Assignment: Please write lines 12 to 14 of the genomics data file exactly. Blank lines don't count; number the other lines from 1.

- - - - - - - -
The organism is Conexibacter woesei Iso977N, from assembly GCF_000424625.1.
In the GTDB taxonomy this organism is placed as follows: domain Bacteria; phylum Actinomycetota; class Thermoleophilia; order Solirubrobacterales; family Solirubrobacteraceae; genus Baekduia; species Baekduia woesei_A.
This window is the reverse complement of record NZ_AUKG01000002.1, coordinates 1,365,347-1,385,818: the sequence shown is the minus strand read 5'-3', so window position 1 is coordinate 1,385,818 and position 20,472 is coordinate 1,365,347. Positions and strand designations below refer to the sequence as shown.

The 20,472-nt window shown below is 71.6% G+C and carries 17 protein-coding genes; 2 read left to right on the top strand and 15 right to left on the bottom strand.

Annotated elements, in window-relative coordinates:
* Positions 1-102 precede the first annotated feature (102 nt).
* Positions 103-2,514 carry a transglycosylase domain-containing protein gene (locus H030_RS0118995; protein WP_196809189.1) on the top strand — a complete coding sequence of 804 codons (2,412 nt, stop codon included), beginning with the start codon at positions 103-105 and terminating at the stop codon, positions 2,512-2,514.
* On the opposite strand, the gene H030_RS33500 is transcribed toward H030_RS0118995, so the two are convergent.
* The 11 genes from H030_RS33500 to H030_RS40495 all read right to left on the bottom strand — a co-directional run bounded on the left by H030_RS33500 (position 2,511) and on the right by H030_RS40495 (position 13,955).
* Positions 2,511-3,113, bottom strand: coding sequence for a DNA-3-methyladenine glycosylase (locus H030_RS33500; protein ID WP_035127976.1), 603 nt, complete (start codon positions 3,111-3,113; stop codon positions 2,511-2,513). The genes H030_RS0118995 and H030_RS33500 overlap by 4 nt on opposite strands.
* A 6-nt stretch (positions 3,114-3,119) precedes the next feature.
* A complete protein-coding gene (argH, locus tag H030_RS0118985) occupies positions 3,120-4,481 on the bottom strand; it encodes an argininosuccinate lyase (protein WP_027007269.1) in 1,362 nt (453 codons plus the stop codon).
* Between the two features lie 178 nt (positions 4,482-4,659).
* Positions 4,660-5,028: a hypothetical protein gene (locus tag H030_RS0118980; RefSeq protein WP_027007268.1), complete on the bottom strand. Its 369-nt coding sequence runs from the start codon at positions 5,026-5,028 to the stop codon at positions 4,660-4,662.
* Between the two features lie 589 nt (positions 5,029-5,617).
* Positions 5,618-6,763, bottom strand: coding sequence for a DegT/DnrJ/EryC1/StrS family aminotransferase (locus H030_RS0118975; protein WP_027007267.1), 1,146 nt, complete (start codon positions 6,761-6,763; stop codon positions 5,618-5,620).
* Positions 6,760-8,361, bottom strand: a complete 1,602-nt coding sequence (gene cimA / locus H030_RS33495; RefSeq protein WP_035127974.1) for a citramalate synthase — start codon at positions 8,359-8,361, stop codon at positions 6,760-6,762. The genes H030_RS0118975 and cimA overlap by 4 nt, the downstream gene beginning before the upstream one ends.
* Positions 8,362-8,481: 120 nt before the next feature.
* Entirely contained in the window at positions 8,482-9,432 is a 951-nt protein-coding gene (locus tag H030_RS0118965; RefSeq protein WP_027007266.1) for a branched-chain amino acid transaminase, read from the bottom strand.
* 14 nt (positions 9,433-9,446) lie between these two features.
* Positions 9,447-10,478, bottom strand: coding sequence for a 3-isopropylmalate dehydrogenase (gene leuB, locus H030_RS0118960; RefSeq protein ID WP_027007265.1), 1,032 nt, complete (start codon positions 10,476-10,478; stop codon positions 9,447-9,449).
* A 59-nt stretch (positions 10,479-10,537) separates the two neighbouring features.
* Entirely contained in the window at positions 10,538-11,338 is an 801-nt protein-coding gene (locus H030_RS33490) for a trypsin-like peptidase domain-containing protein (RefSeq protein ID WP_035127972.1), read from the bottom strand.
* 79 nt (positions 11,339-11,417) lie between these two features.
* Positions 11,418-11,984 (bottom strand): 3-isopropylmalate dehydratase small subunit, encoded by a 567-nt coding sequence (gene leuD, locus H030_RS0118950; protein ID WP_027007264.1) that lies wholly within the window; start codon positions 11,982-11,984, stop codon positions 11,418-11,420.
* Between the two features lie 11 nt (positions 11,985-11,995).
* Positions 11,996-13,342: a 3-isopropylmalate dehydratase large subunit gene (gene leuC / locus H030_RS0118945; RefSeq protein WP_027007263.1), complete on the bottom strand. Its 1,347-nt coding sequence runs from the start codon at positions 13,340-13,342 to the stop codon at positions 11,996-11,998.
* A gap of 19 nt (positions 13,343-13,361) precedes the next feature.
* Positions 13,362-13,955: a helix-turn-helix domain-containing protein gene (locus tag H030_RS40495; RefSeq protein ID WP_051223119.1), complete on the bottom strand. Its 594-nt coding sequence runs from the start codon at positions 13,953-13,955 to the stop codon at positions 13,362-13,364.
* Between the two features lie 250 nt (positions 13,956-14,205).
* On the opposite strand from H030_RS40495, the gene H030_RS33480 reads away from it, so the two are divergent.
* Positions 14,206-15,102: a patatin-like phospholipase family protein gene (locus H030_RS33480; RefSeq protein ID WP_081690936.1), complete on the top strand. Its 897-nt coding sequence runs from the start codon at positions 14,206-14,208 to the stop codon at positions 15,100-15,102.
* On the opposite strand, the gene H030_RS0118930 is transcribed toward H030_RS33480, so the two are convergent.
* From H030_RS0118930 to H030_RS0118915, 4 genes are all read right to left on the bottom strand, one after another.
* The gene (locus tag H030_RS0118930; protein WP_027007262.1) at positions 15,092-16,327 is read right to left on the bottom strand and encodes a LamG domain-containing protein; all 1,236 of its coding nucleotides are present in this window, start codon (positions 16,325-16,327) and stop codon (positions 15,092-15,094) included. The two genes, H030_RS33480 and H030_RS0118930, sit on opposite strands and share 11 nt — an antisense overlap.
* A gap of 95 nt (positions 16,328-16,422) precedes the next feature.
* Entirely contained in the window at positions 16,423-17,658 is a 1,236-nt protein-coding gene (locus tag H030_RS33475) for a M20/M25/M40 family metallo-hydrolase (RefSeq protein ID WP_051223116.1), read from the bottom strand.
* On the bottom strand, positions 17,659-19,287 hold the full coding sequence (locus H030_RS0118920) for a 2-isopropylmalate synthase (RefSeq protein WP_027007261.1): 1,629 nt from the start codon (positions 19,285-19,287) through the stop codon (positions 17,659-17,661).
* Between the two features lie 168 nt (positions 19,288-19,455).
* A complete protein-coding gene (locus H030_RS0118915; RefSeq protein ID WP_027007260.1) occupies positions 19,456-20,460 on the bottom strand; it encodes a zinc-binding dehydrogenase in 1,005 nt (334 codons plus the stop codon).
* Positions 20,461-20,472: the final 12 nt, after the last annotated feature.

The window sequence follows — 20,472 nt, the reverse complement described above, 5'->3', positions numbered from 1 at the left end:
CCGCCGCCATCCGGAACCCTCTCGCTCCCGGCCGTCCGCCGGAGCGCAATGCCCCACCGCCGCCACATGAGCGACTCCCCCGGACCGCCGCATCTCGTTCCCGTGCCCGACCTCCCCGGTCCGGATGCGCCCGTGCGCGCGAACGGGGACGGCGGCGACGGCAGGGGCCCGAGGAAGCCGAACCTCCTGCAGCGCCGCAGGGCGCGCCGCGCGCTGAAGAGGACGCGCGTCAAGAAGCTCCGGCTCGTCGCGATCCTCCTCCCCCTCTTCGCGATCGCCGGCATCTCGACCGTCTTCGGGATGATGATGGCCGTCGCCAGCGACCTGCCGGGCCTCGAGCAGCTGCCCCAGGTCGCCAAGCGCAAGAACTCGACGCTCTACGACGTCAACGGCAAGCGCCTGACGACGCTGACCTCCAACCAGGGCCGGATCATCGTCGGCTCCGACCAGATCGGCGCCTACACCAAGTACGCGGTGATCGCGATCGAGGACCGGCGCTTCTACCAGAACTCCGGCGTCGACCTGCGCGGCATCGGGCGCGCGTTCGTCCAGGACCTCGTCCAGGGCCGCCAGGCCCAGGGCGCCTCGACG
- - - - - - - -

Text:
* A complete protein-coding gene (argH, locus tag H030_RS0118985) occupies positions 3,120-4,481 on the bottom strand; it encodes an argininosuccinate lyase (protein WP_027007269.1) in 1,362 nt (453 codons plus the stop codon).
* Between the two features lie 178 nt (positions 4,482-4,659).
* Positions 4,660-5,028: a hypothetical protein gene (locus tag H030_RS0118980; RefSeq protein WP_027007268.1), complete on the bottom strand. Its 369-nt coding sequence runs from the start codon at positions 5,026-5,028 to the stop codon at positions 4,660-4,662.